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How Rethinking Urban Design Can Create Healthier Communities
Active Design in Sao Paulo, Brazil

Convenient, wide, and clearly marked, this crosswalk in São Paulo, Brazil encourages walking by design. Photo by Mariana Gil/EMBARQ Brasil.

Nossa Cidade (“Our City”), from TheCityFix Brasil, explores critical questions for building more sustainable cities. Every month features a new theme. Leaning on the expertise of researchers and specialists in WRI’s sustainable urban mobility team in Brazil, the series will feature in depth articles on urban planning, sustainable mobility, gender, resilience, and other key themes for sparking more sustainable development in our cities.


Flipping on the TV might seem like an innocent way to unwind after a hard day of work. But for the first time in history, a sedentary lifestyle is reducing the average life expectancy in Brazil by five years. Already, 48.7 percent of the adult population is sedentary. This number is projected to increase, causing physical, social, and economic damage to society.

While encouraging healthy habits is essential to combatting this trend, urban design also plays an important role in fostering healthy lifestyles. Ultimately, how we design our cities influences how people live in them.

The concept of active design is key to understanding how cities can improve public health. Championed by New York City’s Center for Active Design, active design prioritizes walking and cycling, and mass transport like buses, in the built environment. In Brazil, Cidade Ativa (active city) promotes changes to the urban environment that encourage a more active and healthy lifestyle.

So how are these ideas implemented on the ground? New York City recently produced “Active Design Guidelines: Promoting Physical Activity and Health in Design” , which contains several recommendations that may be used by cities and planners for designing urban spaces that foster active transport.

Below, we explore some of these tactics that urban planners can use to get people off their car seats and onto the sidewalk:

Mixed Use Neighborhoods Are More Vibrant

A diverse mix of land uses—homes offices, schools, shops, and cultural sites—in one neighborhood encourages more people to walk. A diverse mix of land uses and buildings can make for an interesting walk, and can stimulate people to live near their offices. Devoting space for social and economic activities can fill a neighborhood with people and life.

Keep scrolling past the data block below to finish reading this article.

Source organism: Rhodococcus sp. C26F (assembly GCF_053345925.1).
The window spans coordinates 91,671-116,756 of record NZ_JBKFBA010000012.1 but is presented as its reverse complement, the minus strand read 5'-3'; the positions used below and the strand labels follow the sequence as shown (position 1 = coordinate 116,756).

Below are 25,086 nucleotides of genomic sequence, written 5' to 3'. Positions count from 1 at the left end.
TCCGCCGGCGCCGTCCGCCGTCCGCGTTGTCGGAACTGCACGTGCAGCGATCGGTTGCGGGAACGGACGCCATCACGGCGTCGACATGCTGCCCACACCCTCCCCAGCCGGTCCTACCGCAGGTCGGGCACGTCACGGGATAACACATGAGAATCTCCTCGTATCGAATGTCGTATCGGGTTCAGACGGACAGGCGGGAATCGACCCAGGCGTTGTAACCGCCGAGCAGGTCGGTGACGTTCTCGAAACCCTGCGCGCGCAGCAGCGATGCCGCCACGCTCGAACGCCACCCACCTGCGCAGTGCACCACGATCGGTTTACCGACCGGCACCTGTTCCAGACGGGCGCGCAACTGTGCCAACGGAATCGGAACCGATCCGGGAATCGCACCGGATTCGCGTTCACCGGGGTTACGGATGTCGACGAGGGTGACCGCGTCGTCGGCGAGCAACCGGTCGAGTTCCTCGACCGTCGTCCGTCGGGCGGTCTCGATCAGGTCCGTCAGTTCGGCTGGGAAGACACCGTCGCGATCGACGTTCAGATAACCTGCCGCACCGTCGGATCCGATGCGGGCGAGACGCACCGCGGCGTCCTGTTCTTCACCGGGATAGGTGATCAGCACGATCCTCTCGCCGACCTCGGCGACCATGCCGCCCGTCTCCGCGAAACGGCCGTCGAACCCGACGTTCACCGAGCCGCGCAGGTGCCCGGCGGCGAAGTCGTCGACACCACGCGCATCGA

• Residential areas should be located near parks, squares, and recreational areas.  Connected streets are conducive to walking. Quality public spaces within 10 minutes of home also encourage neighborhood walking.
  • Neighborhoods with grocery stores and markets close to home and work are associated with healthier diets and lower rates of obesity, according to several studies. In contrast, areas with fast-food restaurants tend to have higher rates of obesity.

Street Design Influences Transit Behavior

  • The Center for Active Design found an inverse relationship between obesity and urban density along transit stops and bus lanes. Residents who use public transportation tend to walk more, which is correlated with lower rates of obesity.
  • Public transport should be located on connected streets. This expands access to pedestrians and makes public transport more convenient.
  • Quality transit stations:  protection from sun and rain, comfortable seating, and wide sidewalks all make public transport and public spaces more friendly and accessible.
  • Parking spots can have a major impact on walkability. Planners should consider the effect that parking spaces can have on an individual’s decision to walk, bike, or use public transit. Generally, when parking is available, drivers will use it. The greater the supply of parking, the less motivation that people have to be active.

Public Spaces for Active Communities

  • Plan public spaces on a large scale. When people have greater access to parks, physical activity levels tend to be higher.
  • When routes are visible and safe in parks and public spaces, pedestrians and cyclists are more likely to use them.
  • Squares and parks should haves drinking fountains, playgrounds for children, bike paths, sports fields, or other types of public facilities.
  • Planners should also consider the cultural preferences of the local population. Public space should be designed for all ages equitably. Placing facilities for physical activity of children and adults in the same place means that everyone can participate in public spaces equitably.
  • Cities should establish partnerships with organizations and volunteers to maintenance public spaces. When volunteers and organizations commit to taking care of public spaces, they become meaningful to those communities.

People who walk and bike regularly are better off physically, emotionally, socially, intellectually, and financially. The city can be a powerful facilitator of physical activity, encouraging people to walk, bike, and take public transit by design. Rethinking the role of urban design in transport decision making not only can help cities become more efficient and improve quality of life, but can also make communities healthier.

This article was originally published in Portuguese on TheCityFix Brasil.

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